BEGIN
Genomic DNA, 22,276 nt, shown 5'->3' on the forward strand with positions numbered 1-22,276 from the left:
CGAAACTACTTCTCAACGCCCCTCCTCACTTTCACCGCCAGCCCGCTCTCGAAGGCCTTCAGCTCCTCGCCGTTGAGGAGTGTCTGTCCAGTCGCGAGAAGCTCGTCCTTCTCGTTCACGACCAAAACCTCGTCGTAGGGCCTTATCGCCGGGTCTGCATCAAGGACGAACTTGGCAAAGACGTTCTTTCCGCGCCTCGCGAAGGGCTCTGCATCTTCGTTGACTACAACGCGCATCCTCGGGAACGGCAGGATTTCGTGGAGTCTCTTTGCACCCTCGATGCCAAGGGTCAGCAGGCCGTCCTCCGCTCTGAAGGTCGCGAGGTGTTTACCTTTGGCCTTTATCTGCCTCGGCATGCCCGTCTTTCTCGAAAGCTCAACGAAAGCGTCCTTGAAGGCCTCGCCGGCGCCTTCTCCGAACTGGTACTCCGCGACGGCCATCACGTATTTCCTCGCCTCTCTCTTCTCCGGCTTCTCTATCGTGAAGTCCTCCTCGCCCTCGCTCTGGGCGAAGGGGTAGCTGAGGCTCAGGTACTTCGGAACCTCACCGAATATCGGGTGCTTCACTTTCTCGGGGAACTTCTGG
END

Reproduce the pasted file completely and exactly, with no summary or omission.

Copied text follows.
Genomic DNA, 22,276 nt, shown 5'->3' on the forward strand with positions numbered 1-22,276 from the left:
CGAAACTACTTCTCAACGCCCCTCCTCACTTTCACCGCCAGCCCGCTCTCGAAGGCCTTCAGCTCCTCGCCGTTGAGGAGTGTCTGTCCAGTCGCGAGAAGCTCGTCCTTCTCGTTCACGACCAAAACCTCGTCGTAGGGCCTTATCGCCGGGTCTGCATCAAGGACGAACTTGGCAAAGACGTTCTTTCCGCGCCTCGCGAAGGGCTCTGCATCTTCGTTGACTACAACGCGCATCCTCGGGAACGGCAGGATTTCGTGGAGTCTCTTTGCACCCTCGATGCCAAGGGTCAGCAGGCCGTCCTCCGCTCTGAAGGTCGCGAGGTGTTTACCTTTGGCCTTTATCTGCCTCGGCATGCCCGTCTTTCTCGAAAGCTCAACGAAAGCGTCCTTGAAGGCCTCGCCGGCGCCTTCTCCGAACTGGTACTCCGCGACGGCCATCACGTATTTCCTCGCCTCTCTCTTCTCCGGCTTCTCTATCGTGAAGTCCTCCTCGCCCTCGCTCTGGGCGAAGGGGTAGCTGAGGCTCAGGTACTTCGGAACCTCACCGAATATCGGGTGCTTCACTTTCTCGGGGAACTTCTGG